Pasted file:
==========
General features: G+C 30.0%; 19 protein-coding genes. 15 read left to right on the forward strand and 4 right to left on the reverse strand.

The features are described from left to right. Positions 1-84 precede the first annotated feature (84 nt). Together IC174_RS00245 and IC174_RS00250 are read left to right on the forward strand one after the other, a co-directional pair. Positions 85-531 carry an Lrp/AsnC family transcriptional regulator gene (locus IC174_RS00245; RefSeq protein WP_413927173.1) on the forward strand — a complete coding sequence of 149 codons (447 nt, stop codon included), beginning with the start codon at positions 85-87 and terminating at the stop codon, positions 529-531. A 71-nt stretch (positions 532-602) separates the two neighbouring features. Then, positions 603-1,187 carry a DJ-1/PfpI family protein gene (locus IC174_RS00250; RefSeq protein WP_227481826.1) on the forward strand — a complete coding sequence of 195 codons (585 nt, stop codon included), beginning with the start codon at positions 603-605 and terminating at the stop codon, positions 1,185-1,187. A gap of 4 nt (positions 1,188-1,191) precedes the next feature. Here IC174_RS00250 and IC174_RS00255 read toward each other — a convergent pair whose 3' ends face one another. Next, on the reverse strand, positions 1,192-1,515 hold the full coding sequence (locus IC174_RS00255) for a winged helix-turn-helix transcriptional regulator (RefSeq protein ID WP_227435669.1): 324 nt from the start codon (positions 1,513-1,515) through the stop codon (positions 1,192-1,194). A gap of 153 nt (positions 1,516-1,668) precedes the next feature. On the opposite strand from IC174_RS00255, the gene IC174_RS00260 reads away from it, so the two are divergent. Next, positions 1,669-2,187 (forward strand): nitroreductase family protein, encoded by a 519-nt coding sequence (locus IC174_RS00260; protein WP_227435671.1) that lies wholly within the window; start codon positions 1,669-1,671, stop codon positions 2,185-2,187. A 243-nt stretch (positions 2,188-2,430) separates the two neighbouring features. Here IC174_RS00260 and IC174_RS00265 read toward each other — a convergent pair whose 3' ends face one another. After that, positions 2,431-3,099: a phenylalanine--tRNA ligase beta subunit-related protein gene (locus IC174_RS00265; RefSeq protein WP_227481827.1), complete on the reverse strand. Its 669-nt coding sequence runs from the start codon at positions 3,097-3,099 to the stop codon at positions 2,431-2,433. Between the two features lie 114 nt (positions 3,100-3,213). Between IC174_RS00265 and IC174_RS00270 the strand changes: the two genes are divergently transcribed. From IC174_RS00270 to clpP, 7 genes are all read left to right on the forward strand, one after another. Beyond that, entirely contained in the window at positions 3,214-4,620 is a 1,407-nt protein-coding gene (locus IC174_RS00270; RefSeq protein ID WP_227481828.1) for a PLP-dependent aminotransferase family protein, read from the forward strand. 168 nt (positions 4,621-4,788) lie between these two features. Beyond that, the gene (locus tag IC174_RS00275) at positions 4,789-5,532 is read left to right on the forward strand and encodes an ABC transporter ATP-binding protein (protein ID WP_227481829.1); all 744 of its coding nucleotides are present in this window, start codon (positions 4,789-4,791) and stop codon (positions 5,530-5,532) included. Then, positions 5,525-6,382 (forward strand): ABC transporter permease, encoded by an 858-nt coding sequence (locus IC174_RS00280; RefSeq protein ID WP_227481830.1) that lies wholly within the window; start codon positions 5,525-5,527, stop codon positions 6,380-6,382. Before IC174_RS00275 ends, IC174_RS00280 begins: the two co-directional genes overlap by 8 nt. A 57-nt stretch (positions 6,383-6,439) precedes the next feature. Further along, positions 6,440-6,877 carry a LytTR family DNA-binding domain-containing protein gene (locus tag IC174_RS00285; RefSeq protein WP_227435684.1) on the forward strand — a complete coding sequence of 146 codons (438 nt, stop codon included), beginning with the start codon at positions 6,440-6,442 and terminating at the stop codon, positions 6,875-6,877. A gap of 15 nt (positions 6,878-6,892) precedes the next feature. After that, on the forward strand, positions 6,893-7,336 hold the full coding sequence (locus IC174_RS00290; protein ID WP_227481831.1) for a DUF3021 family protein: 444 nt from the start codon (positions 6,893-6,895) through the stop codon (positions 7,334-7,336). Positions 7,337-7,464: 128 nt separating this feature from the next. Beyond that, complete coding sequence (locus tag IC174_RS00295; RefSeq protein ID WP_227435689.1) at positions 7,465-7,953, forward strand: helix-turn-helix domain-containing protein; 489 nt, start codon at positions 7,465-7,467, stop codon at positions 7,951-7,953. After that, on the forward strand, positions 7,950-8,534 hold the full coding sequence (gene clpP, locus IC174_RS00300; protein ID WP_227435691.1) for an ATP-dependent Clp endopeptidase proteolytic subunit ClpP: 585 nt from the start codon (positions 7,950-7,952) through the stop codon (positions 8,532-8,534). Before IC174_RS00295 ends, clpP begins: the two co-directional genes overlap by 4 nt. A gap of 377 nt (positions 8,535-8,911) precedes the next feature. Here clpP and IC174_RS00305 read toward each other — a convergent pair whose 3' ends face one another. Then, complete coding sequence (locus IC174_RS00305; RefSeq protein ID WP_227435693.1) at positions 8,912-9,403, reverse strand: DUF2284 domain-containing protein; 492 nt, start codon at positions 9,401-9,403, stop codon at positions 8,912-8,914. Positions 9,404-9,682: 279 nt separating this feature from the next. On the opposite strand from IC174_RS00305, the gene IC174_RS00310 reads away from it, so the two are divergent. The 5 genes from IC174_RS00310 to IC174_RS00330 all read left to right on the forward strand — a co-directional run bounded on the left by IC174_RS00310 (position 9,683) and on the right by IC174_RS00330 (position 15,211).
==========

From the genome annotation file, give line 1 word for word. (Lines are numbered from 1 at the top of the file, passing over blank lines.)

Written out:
General features: G+C 30.0%; 19 protein-coding genes. 15 read left to right on the forward strand and 4 right to left on the reverse strand.